In a letter to Call to Action Nebraska on April 24, Bishop Fabian Bruskewitz formally turned down the group's appeal for reconciliation and a lifting of the interdict and excommunication threat for members within his diocese. The rejection of the CTA appeal was expected, and this opens the way for the organization to make a direct appeal to Rome. Sources close to Call To Action say that the organization plans to make that appeal as soon as possible.
Call to Action was one of 12 organizations condemned by the Bishop of Lincoln Nebraska in a public letter published in the local diocesan paper. Other groups included Catholics for a Free Choice, a pro-abortion group; The Society of St. Pius V, a Catholic Traditionalist organization, and various masonic adult and youth organizations, allegedly because of secret-oath requirements.
Call To Action, an organization of Catholics promoting basic Church reform was the only group to formally appeal the bishop's ruling. It has been widely speculated that CTA was the real focus of Bp. Bruskewitz' ruling. The other organizations, most of them making no claim to be Catholic, had long been viewed as being incompatible with Catholic teaching. It should also be noted that The Pius V group is also in a separate category, and they have also made a public statement of a possible future appeal.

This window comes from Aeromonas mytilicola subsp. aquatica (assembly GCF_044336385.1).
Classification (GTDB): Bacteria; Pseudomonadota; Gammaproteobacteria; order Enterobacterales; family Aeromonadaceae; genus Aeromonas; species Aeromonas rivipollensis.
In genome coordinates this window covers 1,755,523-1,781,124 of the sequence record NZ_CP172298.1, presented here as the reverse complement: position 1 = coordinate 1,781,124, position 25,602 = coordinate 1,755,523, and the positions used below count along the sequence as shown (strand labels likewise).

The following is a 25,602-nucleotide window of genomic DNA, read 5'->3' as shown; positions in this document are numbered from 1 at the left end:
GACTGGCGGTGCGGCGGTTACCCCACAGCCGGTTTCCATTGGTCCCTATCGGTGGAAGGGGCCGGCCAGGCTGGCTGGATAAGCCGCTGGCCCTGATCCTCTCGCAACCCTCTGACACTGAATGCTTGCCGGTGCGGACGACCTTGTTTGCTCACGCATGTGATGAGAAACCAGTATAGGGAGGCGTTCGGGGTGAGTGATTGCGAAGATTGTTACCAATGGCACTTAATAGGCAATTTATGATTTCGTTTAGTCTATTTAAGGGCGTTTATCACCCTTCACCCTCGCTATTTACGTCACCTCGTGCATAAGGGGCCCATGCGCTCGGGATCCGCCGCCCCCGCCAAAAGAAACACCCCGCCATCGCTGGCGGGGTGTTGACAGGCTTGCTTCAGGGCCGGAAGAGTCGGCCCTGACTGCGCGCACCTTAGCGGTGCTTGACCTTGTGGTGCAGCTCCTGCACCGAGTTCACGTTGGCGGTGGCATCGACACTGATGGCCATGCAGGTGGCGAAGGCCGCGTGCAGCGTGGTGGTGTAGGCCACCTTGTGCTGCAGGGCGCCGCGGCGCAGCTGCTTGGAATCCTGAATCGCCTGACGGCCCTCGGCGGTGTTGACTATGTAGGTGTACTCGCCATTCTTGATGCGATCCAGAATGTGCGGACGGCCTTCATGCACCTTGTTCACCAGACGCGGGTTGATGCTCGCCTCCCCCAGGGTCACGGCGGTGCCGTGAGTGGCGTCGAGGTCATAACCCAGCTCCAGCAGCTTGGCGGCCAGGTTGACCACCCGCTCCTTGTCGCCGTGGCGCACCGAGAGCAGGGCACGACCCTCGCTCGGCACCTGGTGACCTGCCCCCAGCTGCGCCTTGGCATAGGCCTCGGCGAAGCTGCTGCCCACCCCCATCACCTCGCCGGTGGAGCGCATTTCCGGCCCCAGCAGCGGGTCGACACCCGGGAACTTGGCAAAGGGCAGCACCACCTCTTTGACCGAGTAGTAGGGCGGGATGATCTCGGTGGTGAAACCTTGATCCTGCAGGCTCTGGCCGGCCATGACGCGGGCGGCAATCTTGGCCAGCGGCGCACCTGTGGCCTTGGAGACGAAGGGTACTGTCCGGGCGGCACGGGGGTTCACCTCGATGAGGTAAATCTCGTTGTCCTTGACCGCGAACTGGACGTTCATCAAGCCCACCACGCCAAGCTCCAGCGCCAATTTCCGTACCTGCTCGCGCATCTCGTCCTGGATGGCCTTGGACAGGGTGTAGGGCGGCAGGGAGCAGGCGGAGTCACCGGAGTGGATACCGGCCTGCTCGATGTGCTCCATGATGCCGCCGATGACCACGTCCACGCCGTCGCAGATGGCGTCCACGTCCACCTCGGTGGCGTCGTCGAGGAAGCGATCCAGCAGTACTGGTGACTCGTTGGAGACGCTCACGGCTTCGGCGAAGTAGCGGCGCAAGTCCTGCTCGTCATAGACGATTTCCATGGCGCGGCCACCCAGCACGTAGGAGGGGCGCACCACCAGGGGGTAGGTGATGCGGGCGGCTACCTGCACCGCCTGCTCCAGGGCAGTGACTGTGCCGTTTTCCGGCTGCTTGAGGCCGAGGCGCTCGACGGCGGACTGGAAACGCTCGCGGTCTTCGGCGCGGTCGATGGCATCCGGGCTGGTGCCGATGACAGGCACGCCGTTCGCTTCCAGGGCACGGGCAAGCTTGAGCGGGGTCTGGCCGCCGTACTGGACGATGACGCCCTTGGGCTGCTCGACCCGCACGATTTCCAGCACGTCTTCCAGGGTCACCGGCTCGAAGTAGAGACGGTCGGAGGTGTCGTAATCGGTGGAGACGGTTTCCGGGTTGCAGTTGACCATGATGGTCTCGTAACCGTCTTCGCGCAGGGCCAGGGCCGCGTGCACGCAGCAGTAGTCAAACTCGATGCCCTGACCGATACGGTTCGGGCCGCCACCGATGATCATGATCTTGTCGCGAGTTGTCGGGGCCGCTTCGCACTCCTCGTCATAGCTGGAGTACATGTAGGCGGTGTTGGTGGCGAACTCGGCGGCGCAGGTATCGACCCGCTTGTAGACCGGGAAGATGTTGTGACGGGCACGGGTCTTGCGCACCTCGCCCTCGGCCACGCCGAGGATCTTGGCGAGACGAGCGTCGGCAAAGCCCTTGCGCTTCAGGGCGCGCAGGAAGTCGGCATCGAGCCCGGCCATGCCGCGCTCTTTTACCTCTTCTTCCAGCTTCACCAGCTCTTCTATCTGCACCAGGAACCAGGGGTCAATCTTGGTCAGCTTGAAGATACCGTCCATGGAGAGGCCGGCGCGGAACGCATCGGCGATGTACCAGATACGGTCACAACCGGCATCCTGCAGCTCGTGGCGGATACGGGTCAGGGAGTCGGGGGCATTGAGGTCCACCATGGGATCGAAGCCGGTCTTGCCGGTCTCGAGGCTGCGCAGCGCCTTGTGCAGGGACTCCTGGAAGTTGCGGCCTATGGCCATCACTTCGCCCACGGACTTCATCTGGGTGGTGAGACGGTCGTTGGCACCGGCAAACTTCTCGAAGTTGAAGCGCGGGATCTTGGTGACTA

Church lawyers, commenting on the appeal and rejection stated that according to the 1983 Code of Canon Law a formal appeal to their bishop was necessary before the group could petition Rome for a hearing and reversal: "Now that Bp Bruskewitz has responded to the appeal, CTA will most probably take its case to Rome." One Catholic Professor of Theology at the local Jesuit University in San Francisco (he asked not to be identified) suggested that a CTA appeal to Rome might well be successful: It is becomming very clear that Bishop Bruskewitz did not follow the letter or the spirit of the 1983 Code (Canon Law). It looks more and more like the bishop acted without the facts and without any attempt at reconciliation."
In his April 24th letter to Call to Action the bishop denied any responsibility for the resultant public scandal: "all the scandal in these matters is entirely due to you and your associates." ... "You write about 'effects (psychologically, communally, spiritually) so damaging.' You and your associates should acknowledge that you are sole cause of such 'effects'."
Since Bp. Bruskewitz issued his public letter of condemnation he has been coming under increasing public criticism from Catholic papers and his fellow bishops.
For related articles please see: Cardinal Bernardin of Chicago, Bishop Lucker, The Boston Archdiocesan News Article.